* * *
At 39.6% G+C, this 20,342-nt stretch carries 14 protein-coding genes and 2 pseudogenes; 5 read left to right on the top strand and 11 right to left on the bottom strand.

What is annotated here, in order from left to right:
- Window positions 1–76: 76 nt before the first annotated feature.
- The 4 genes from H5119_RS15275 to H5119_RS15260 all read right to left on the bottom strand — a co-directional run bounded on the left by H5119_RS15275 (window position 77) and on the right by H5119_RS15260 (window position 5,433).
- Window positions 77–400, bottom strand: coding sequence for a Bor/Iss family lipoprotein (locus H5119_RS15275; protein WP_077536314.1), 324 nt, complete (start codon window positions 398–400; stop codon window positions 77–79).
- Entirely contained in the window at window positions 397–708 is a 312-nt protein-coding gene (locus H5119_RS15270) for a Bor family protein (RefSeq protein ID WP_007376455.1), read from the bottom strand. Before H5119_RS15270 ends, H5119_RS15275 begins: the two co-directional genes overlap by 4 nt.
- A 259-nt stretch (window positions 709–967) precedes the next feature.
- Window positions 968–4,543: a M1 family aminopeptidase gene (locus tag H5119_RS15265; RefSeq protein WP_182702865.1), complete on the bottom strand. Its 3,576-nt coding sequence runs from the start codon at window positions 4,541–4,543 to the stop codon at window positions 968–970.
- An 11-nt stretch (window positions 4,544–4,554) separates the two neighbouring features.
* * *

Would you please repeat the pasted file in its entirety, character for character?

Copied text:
At 39.6% G+C, this 20,342-nt stretch carries 14 protein-coding genes and 2 pseudogenes; 5 read left to right on the top strand and 11 right to left on the bottom strand.

What is annotated here, in order from left to right:
- Window positions 1–76: 76 nt before the first annotated feature.
- The 4 genes from H5119_RS15275 to H5119_RS15260 all read right to left on the bottom strand — a co-directional run bounded on the left by H5119_RS15275 (window position 77) and on the right by H5119_RS15260 (window position 5,433).
- Window positions 77–400, bottom strand: coding sequence for a Bor/Iss family lipoprotein (locus H5119_RS15275; protein WP_077536314.1), 324 nt, complete (start codon window positions 398–400; stop codon window positions 77–79).
- Entirely contained in the window at window positions 397–708 is a 312-nt protein-coding gene (locus H5119_RS15270) for a Bor family protein (RefSeq protein ID WP_007376455.1), read from the bottom strand. Before H5119_RS15270 ends, H5119_RS15275 begins: the two co-directional genes overlap by 4 nt.
- A 259-nt stretch (window positions 709–967) precedes the next feature.
- Window positions 968–4,543: a M1 family aminopeptidase gene (locus tag H5119_RS15265; RefSeq protein WP_182702865.1), complete on the bottom strand. Its 3,576-nt coding sequence runs from the start codon at window positions 4,541–4,543 to the stop codon at window positions 968–970.
- An 11-nt stretch (window positions 4,544–4,554) separates the two neighbouring features.